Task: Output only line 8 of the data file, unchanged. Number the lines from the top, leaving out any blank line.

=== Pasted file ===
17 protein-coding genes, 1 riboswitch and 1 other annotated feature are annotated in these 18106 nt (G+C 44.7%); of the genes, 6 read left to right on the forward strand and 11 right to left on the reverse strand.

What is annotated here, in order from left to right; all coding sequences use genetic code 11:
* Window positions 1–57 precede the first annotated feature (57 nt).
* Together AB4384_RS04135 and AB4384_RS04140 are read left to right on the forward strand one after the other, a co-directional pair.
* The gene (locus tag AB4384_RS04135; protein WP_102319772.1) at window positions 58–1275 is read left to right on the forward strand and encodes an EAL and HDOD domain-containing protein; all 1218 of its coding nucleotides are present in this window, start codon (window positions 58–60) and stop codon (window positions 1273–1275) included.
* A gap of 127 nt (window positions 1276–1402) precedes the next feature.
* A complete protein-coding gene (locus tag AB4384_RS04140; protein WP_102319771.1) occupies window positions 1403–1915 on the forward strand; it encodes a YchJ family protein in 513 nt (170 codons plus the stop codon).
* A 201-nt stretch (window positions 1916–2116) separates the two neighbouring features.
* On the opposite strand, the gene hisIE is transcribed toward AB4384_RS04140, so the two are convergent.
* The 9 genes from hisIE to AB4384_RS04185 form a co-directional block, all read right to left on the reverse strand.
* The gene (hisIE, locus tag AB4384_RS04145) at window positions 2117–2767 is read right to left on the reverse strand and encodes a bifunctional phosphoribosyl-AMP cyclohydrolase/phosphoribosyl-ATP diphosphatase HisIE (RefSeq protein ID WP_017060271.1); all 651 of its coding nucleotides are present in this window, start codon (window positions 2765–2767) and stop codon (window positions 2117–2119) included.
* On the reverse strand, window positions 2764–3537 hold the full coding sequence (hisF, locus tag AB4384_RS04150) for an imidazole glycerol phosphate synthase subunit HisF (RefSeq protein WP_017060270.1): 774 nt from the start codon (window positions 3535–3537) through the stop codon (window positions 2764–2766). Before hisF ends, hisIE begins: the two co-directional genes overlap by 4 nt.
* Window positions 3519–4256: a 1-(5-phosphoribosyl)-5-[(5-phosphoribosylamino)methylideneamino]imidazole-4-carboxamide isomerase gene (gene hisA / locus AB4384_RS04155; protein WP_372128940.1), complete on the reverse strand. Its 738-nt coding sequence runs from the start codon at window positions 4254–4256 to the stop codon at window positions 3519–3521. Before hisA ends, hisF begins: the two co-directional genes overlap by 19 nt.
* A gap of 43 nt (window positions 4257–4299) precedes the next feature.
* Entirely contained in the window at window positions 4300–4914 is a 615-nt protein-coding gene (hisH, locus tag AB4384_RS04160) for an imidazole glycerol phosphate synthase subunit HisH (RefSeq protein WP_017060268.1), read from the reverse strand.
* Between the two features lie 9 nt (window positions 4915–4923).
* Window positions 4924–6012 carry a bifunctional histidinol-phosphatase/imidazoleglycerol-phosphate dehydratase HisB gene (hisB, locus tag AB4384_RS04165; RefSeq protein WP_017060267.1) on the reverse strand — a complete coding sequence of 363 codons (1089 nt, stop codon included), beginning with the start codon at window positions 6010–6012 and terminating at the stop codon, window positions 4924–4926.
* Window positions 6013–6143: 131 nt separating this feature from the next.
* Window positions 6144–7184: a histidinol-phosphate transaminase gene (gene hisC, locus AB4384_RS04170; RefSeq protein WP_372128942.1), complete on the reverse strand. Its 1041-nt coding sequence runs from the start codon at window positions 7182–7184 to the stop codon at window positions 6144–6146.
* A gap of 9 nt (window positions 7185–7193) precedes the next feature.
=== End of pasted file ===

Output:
* A 201-nt stretch (window positions 1916–2116) separates the two neighbouring features.